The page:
Elephant known to generations of Philadelphians dies in Tenn.

    Dulary, or “loved one,” came to the Philadelphia Zoo from Thailand in 1964 when she was just a year old.

    The elephant familiar to generations of zoo visitors died Monday at the age of 50 at a sanctuary in Tennessee.

    Connie Raffa, who first saw Dulary on a school trip to the zoo in the mid-1960s, said she still loves elephants.

    “You didn’t get to see an elephant in your neighborhood, you had to go to the zoo to see them,” Raffa said. “They’re huge … when you’re little, they even look bigger. They were just very huge and very peaceful to me and very docile.”

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    Dulary was self-confident, talkative, playful, and loved the water, said Andrew Baker, the zoo’s chief operating officer. Generations of Philadelphians still have memories of her.

    “She was an elephant that impressed everybody that worked with her. Both people here at the zoo, visitors or her caretakers or staff at the elephant sanctuary developed really strong relationships with her,” said Baker.

    “Elephants are so iconic. With her being here from 1964, she was part of generations of zoo-goers’ experience,” he added.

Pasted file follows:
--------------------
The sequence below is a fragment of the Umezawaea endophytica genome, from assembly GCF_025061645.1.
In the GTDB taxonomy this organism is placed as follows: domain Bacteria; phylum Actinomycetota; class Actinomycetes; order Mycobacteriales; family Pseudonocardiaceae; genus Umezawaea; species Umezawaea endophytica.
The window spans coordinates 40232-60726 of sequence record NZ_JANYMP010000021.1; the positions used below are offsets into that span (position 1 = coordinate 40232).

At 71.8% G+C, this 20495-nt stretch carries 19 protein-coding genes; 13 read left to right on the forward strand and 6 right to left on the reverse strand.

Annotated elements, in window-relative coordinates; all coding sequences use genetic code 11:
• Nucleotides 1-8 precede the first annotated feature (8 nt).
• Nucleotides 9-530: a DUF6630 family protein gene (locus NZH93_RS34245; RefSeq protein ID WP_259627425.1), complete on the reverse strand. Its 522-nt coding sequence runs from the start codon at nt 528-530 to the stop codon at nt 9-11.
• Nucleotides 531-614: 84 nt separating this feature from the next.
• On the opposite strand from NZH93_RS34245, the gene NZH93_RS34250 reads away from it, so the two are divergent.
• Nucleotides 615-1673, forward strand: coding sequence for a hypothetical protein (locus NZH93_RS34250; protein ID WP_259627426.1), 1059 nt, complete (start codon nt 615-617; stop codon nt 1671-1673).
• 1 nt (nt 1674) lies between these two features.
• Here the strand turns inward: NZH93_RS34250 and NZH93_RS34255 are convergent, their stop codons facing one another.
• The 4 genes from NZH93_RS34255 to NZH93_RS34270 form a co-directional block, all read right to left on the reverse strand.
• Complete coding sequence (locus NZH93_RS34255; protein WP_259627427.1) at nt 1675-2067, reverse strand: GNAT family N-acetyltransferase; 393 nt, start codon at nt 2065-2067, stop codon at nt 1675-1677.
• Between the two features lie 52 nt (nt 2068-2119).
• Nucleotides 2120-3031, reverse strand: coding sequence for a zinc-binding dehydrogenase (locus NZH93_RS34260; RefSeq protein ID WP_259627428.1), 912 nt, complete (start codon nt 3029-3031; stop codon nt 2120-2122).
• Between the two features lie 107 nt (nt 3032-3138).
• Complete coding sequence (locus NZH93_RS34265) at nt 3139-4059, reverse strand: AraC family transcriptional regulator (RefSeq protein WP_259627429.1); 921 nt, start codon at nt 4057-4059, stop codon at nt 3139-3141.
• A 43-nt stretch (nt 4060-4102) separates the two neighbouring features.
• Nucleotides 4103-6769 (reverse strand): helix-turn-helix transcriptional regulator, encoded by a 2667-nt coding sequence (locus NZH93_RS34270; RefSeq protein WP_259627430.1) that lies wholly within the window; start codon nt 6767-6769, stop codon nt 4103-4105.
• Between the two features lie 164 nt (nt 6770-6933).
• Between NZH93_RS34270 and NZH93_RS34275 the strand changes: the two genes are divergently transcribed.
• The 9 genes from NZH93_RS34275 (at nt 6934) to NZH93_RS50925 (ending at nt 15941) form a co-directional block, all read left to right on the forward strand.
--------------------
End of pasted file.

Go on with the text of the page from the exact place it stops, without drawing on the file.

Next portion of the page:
Things began to change shortly when the zoo was unable to fund an expansion of its elephant habitat. And then Dulary was involved in an altercation with another elephant.

    “Dulary was very much a dominant elephant,” said Marianne Bessey, founder of the Friends of the Philadelphia Zoo. “I’m sure part of the altercation she was involved in was her standing her ground, refusing to move.”

    Bessey said Dulary was confined to a quarter acre of space and a small barn.

    In 2007, Dulary was transported more than 900 miles to a sanctuary in Tennessee where visitors are not allowed. In her new home, she roamed free with other elephants.

    “At the sanctuary, she had the best life that captivity has to offer,” Bessey said. “She was very, very happy there. You can see videos of her swimming, playing with her friend Misty. Overall, her health was very good there.”

    “The sanctuary’s elephant care and vet staff administered a treatment plan that included multiple medications and even an elephant ‘corset’ crafted especially for Dulary out of burlap coffee bags. Soon she was feeling much better, and we happily celebrated her 50th birthday in May,” the Elephant Sanctuary said.

    When her health again deteriorated, “sanctuary staff provided round the clock monitoring throughout the night. Dulary passed away peacefully on Monday morning, surrounded by those who loved her. Sanctuary staff then left the area and Dulary’s companions, including her best friend Misty, were allowed in to be with her,” the sanctuary’s statement said.

    Dulary will be buried next week.

    This story has been updated with a correction.

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